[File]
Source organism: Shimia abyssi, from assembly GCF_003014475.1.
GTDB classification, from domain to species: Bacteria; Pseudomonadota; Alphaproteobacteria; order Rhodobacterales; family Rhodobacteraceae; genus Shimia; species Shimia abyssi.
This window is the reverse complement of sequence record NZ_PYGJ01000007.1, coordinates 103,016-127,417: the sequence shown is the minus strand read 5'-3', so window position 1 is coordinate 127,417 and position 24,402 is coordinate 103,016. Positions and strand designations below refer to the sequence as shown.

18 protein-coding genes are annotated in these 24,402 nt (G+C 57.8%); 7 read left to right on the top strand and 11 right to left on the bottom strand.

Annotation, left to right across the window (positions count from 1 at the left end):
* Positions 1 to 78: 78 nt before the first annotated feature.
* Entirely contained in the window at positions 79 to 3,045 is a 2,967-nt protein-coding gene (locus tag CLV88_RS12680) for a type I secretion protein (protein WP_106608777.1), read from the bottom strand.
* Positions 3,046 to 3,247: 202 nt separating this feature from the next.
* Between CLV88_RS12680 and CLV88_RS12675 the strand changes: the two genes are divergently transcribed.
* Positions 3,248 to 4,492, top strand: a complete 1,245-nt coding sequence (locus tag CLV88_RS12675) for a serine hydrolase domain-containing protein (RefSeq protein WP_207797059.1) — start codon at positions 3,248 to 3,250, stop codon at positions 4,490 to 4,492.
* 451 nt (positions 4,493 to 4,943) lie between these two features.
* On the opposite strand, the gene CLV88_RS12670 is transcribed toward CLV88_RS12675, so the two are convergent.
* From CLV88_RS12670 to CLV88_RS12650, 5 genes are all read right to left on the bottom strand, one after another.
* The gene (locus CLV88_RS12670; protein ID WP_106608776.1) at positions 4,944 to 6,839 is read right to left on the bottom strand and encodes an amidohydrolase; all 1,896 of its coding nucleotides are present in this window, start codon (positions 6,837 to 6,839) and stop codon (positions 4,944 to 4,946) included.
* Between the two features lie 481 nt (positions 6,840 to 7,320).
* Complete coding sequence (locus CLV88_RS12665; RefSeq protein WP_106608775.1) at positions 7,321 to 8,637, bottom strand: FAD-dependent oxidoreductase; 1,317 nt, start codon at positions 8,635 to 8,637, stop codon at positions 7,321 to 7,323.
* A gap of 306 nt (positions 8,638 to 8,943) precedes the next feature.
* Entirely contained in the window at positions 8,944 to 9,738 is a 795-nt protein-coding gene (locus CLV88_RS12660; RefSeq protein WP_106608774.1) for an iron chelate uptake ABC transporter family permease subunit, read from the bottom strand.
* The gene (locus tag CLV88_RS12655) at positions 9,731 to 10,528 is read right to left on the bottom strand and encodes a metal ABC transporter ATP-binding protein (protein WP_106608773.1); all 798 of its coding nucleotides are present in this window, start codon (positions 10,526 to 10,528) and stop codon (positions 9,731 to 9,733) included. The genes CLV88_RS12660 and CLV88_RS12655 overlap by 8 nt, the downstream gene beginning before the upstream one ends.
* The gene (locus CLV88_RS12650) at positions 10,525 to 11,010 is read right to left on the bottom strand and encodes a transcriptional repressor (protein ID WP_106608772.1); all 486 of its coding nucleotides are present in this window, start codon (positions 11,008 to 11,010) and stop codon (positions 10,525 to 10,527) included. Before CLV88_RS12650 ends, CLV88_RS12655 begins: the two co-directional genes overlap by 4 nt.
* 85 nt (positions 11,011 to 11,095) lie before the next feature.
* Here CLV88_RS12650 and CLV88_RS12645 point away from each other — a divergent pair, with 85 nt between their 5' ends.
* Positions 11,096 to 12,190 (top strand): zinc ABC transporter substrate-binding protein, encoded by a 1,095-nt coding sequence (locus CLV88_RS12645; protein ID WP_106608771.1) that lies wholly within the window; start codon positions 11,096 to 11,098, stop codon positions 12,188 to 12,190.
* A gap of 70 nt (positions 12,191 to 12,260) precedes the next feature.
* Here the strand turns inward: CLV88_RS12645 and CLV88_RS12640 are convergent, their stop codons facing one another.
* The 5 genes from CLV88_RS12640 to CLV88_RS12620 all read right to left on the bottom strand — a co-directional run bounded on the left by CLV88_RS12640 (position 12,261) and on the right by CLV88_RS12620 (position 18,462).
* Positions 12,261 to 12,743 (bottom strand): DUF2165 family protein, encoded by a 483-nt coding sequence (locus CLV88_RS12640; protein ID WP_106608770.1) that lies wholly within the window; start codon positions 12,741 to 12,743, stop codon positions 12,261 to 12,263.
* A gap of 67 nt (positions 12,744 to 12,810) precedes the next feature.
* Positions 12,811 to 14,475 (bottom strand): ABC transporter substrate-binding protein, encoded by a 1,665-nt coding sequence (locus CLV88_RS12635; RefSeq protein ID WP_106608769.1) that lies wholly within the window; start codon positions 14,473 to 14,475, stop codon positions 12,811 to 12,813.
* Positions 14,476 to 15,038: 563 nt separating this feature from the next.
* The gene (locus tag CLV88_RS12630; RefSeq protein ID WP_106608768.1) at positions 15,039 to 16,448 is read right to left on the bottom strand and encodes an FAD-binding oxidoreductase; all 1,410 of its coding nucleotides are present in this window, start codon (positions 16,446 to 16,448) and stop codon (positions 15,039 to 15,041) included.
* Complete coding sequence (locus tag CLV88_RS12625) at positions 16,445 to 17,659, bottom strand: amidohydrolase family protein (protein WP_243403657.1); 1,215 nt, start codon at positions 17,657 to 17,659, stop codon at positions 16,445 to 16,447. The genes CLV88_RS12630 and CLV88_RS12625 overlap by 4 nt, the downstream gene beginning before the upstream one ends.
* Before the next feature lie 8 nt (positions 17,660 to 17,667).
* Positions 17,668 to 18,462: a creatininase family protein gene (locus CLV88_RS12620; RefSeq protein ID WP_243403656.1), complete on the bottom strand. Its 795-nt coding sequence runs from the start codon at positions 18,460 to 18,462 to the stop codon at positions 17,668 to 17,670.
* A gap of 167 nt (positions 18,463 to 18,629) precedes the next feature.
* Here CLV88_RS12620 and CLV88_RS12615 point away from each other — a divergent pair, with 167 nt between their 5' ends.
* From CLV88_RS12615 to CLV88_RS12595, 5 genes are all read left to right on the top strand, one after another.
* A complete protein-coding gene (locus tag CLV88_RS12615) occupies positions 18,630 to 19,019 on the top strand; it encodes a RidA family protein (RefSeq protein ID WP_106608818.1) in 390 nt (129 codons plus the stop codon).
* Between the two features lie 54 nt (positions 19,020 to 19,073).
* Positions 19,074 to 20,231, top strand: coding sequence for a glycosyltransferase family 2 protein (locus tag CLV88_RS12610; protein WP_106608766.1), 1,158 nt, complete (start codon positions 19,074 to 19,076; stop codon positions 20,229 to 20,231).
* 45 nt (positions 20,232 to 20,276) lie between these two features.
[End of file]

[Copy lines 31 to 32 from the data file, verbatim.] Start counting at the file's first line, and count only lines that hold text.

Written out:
* The gene (locus tag CLV88_RS12630; RefSeq protein ID WP_106608768.1) at positions 15,039 to 16,448 is read right to left on the bottom strand and encodes an FAD-binding oxidoreductase; all 1,410 of its coding nucleotides are present in this window, start codon (positions 16,446 to 16,448) and stop codon (positions 15,039 to 15,041) included.
* Complete coding sequence (locus tag CLV88_RS12625) at positions 16,445 to 17,659, bottom strand: amidohydrolase family protein (protein WP_243403657.1); 1,215 nt, start codon at positions 17,657 to 17,659, stop codon at positions 16,445 to 16,447. The genes CLV88_RS12630 and CLV88_RS12625 overlap by 4 nt, the downstream gene beginning before the upstream one ends.